# Equations to calculate range?

• posted

Hi,

I actually found a use for a clear LOS shot, so started giving it some consideration. I am unclear as to what equation that can be used to predict (to an extent) range? From googling, I've found many of them -- which all yields different results.

I'm trying to "baseline" what is possible, starting with the upper range antennas that are approachable (cost-wise). Two 32 dBi parabolics would run me just over \$500, which is about high as I'd be wanting to invest.

Its unclear to me how to calculate and predict (to an extent, of course), what "real world" expectations could be.

The shot would 802.11a (5Ghz) and for simplicity lets assume that it is a completetly clear LOS shot with absolutetly no obstacles and in clear weather with no (or very little) RFI.

Is it possible to calculate a ball park figure for range, given:

Transmit power before hitting the antennenas: 18 dBm (63 mW, 802.11a, 5Ghz)

Antennas: parabolic on both ends, giving 32 dBi gain each

Receive sensitivity: -73 dBm to -84 dBm (It could lower, but this range, based on specs, should yield acceptable data rates)

Thanks!

(Or, should I say, thanks in advance, Jeff!) :^)

• posted

Oh, these this was the antenna I was eyeballing:

(I'd get two, of course.)

• posted

The Ham Radio folks know how to do this and there are charts in one of the handbooks. If youir numbers are sccurate you get genuine results.

Google for "pass loss calculation". There are all sorts of solutions. SOme may work for you.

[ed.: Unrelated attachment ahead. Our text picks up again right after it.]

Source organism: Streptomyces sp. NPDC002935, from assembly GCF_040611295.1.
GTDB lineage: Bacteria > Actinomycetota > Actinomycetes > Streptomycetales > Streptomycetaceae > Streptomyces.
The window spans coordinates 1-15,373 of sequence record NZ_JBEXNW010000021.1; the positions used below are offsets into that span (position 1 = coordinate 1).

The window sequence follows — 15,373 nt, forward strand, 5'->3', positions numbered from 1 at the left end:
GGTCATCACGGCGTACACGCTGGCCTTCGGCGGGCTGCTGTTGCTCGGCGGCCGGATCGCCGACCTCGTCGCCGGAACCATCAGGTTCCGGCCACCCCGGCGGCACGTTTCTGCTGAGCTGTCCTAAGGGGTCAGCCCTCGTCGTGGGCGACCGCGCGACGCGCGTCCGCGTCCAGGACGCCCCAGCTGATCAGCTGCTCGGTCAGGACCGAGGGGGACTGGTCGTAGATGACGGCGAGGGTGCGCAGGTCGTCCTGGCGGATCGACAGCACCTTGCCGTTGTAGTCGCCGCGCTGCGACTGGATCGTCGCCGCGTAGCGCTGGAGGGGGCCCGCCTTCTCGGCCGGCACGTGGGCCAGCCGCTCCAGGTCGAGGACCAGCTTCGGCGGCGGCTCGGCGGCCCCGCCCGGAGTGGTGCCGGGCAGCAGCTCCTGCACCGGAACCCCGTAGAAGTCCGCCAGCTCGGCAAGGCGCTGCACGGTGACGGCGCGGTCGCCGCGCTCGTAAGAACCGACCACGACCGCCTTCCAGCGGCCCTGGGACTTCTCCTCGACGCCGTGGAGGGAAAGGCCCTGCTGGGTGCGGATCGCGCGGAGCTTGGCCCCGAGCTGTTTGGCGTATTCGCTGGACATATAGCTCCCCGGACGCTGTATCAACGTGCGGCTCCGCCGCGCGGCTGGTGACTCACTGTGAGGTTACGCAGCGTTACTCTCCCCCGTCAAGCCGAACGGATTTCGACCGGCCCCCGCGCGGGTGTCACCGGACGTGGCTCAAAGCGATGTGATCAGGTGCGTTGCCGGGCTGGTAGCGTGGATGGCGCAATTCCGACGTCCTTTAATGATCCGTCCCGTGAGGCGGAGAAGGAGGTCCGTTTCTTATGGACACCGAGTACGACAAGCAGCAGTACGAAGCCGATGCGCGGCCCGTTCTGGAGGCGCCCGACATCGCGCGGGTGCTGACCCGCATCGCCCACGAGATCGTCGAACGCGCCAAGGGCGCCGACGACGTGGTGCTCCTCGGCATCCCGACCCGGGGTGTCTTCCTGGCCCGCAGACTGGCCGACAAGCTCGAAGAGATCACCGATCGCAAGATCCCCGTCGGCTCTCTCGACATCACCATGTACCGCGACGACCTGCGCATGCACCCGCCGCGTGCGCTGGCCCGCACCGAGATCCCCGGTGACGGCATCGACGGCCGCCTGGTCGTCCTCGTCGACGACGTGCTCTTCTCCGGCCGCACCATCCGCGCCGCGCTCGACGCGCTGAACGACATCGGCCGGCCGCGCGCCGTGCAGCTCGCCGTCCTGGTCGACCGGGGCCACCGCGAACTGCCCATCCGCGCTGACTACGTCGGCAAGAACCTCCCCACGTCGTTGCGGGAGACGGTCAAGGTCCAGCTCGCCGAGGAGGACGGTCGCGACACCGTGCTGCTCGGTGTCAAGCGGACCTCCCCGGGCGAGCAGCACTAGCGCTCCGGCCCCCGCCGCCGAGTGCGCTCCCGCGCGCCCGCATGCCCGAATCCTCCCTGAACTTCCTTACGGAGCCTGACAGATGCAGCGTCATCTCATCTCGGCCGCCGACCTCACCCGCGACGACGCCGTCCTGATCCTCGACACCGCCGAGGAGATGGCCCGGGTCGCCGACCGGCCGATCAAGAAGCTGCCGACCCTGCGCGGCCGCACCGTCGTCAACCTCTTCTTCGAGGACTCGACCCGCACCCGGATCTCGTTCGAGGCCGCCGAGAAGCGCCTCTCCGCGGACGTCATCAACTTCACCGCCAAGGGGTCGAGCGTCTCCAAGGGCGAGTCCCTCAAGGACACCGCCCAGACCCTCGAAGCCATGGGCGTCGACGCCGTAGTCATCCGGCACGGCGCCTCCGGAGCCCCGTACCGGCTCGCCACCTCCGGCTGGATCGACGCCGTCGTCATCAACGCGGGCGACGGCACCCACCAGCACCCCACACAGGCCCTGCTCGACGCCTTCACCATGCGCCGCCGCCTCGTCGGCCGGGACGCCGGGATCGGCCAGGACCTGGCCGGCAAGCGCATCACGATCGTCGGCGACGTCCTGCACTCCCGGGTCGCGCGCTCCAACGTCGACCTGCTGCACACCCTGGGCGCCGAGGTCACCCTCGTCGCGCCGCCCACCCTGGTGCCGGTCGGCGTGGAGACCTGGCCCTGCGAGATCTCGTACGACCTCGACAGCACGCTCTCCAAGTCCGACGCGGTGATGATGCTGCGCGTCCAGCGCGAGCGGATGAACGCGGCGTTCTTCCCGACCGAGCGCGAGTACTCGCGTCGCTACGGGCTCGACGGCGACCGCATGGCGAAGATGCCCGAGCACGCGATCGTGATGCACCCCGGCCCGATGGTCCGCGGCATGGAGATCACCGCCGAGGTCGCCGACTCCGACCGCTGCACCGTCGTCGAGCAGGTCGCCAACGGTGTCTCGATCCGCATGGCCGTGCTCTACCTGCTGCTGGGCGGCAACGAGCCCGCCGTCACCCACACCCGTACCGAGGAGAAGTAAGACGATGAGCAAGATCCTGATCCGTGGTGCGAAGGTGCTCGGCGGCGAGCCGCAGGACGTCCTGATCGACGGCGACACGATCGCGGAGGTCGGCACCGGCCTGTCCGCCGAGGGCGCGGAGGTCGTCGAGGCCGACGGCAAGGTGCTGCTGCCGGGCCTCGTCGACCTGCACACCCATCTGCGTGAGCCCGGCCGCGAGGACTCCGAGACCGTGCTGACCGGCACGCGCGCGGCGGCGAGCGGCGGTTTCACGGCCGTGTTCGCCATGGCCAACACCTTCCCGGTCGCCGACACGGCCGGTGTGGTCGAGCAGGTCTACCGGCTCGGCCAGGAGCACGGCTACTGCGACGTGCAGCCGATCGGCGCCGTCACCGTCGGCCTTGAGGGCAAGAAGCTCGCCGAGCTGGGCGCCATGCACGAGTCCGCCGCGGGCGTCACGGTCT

• posted

No way today. Billing, taxes, one crisis, and a evening antenna project in the rain.

Start here: |

are at least a dozen posting in the last few months where I've walked someone through the link calculations. Any one of these can be used as an example: |
it a try, post your calcs, and I'll check your work (later).

• posted

There are at least a dozen posting in the last few months where I've

Give it a try, post your calcs, and I'll check your work (later).

Thanks.

You got me pointed in the right direction.

I definetly will read everything, starting off there. I'm planning on weather-proofing and mounting the AP's as close to the antennas as possible, hopefully right on right on their "support structures", to minimize cable-loss as much as possible.

Wow, don't know if I'm doing the numbers completetly correct yet (I will be familiarizing myself), but some playing around is showing that 32 dBi gain gives much more range than I thought. I would guessing like maybe a mile and a half. LOL

• posted

Thanks, I'll google that and lurk around Ham radio sites as well!

• posted

> There are at least a dozen posting in the last few months where I've

> Give it a try, post your calcs, and I'll check your work (later).

Oh, pretty cool too, springboard'd from there to a site that calculates azimuth/elevations based on two Lat/Longs. Didn't even think about that. That'll give me an excuse to finally do something worthwhile with my GPS. :^)

• posted

I use a map, SA Topo! program, Delorme Street Atlas, Topozone, Google Earth, or anything else that gives Lat-Long. There are lots of web sites that will calculate distance:

's the easy part.

Next, you get to calculate the Fresnel Zone clearance to make sure there's nothing in the way. Minimum is 0.8 times the Fresnel Zone clearance. I suggest downloading and doing battle with Radio Mobile:

do the point to point freznel zone calcs, see: